Friday, March 21, 2008

Splash du Jour: Friday

Integrity and honesty, not objectivity and certainty, are the highest virtues to which the theological enterprise can aspire. From this perspective, all human claims to possess objectivity, certainty, or infallibility are revealed as nothing but the weak and pitiable pleas of frantically insecure people who seek to live in a illusion because reality has proved to be too difficult. Papal infallibility and biblical inerrancy are the two ecclesiastical versions of this human idolatry. Both papal infallibility and biblical inerrancy require widespread and unchallenged ignorance to sustain their claims to power. Both are doomed as viable alternatives for the long-range future of anyone.
-- Bishop John Shelby Spong, Episcopal (Anglican) Bishop of Newark, NY, in Resurrection: Myth or Reality? pg. 99 –

Have a Good Friday!


Vienna for Beginners said...

The title of the book, what the person is saying, and what office he represents seem at odds. Like hearing the sound of a car screeching.

Anonymous said...

Do you really think that they are at odds?
I wonder if they are at odds at all.

I would think that anyone working under a belief system would be about trying to help keep people in a faith that seems right for them -- not one that has been externally decided and dictated. To me, that is a contradiction in terms. Someone saying…HERE is what you are to believe? How can anyone really DO that? We can pretend or brainwash ourselves into it…but no. It’s wearing someone else’s wedding dress.

How can it possibly be valid or valued unless it’s personal?
Not mass produced.

When it becomes increasingly difficult for people to believe an illusion – or stories that are completely at odds with what science has proven to be true -- what I think I see Spong doing is trying to point them toward what proves ultimately to be a higher truth...the deep truths of metaphor that reaches us in a whole other way than “facts” do.

Those who have studied the mythological sequences of Biblical literature – and compared it to parallel archetypal myths that have predated it - may be unable to believe claims of its literal truth.

But they can perhaps believe that the myths it represents – myths that transcend time and place - have profound significance as an indicator of what is a universal metaphor...through all ages.

As Bishop it would be Spong's duty, I should think, to do his utmost to bring a measure of integrity to his position. If he risks that position -- if infallibility is insisted upon as a requisite to his serving as bishop -- then to speak out as he does here may be nothing short of heroic. He most definitely marches to the beat of a different drummer.

Those who understand the role of myth in the way it gives us deep underlying truths about our existence perhaps misunderstand the message.

Really to accept the narrative as myth is a testament to something that I see as going beyond an all consuming and blind faith. With myth one is allowed to retain a belief in the mystery: the numinous, transcendent nature of this thing called life that transcends our poor ability to define it. Inexplicable.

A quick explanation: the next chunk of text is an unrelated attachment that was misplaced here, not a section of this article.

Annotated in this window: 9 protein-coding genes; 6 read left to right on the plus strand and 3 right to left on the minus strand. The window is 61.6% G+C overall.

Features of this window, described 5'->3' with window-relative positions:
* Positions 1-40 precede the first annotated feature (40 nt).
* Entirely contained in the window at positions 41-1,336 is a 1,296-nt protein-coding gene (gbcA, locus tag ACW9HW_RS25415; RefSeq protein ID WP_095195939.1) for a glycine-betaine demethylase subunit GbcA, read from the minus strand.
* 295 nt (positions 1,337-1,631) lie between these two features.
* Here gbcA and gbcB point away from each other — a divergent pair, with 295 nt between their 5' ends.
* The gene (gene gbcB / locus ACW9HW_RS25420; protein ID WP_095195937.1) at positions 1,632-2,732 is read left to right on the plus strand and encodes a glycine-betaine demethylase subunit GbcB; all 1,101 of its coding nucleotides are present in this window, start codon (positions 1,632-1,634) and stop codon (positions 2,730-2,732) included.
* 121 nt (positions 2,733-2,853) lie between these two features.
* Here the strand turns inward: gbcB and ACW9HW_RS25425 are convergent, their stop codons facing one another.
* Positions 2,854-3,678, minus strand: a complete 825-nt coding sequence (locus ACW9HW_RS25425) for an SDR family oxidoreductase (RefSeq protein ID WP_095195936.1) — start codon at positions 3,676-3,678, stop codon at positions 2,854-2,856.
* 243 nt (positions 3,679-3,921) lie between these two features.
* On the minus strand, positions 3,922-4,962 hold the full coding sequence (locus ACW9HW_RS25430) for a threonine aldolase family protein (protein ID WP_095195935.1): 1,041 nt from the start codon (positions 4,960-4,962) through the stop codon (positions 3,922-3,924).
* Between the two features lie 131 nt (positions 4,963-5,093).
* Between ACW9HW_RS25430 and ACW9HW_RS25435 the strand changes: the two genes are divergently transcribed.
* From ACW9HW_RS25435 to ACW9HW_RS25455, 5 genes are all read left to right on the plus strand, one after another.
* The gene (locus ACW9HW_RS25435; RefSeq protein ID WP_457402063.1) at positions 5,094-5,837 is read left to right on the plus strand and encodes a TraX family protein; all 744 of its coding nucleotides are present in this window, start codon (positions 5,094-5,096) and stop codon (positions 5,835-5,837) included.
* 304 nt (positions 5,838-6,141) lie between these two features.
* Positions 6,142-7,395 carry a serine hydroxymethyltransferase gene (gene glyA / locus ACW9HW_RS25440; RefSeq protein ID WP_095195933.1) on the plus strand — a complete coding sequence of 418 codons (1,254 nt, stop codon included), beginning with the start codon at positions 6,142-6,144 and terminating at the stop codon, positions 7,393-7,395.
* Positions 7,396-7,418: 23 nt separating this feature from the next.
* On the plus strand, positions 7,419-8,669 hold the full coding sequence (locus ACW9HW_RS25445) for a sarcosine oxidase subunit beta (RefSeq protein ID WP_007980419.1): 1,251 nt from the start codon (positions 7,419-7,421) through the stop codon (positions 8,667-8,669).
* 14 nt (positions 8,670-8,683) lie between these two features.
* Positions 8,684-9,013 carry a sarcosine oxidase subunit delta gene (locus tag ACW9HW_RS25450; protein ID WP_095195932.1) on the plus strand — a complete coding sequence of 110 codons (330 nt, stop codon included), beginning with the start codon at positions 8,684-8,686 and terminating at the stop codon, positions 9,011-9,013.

Beyond our poor powers of understanding EXCEPT as we can experience it through myth.

I recommend a look at Joseph Campbell's Thou Art That. It is thoughtful and well researched. And the only thing that it may openly challenge is a strictly literal fundamentalist view of scripture as interpreted by (fallible) Man.

See what you think.

cipriano said...
This comment has been removed by the author.
cipriano said...

Dear Merisi [at Vienna For Beginners] I do understand what you are suggesting... what "Bishop" Spong "represents" is at odds with where conventional Christianity stands on biblical interpretation for sure... much like a car screeching maybe.

I feel that a lot of people would do well to let that screeching awaken them to some further insights into new ways of looking at conventional understanding of the Bible, though.

And that is where Spong sits, in that camp.
Admittedly, it is not a bonfire where a majority of churchfolk want to "roast their weenies" [so to say] much less warm their frozen hands, but nonetheless, I really feel that he is a relevant voice, in a religious world that seems to be caught in an ineffective doldrum caused by a thoroughgoing LITERAL APPROACH TO SCRIPTURE.

What Spong believes is that the Bible is a very relevant and even life-changing grouping of man-made myths.
But he presents his arguments in the face of a religious world that interprets the same writings as being [the one and only-->] "God's" LITERAL HUMANLY-TRANSCRIBED COMMUNICATION TO MANKIND.
Careful study reveals that it is, in fact, not this.
It is not a literal, objectively understood or appreciated book. It's a cave-drawing, found in jars. And one of many.
It's a good guess. 
And has lots of merits. But is not GOD'S WORD, per se. The only way it is at all understood [by anyone] as such is "by faith."
The same "faith" that will cause someone next to you to sever your head, because you revere it as such.
I think every point that "anonymous" makes here is something that I would get up on my apple box, and applaud.
In conclusion, if whatever "Easter" means does not include some sort of conversion experience for the non-Christian "heathen" then hell... I'm all for it! [As is Spong!]
But let us not pretend to know what we cannot possibly know, in its obligatory application to someone else, regarding religious conviction.

The real Gospel [Good News] is this!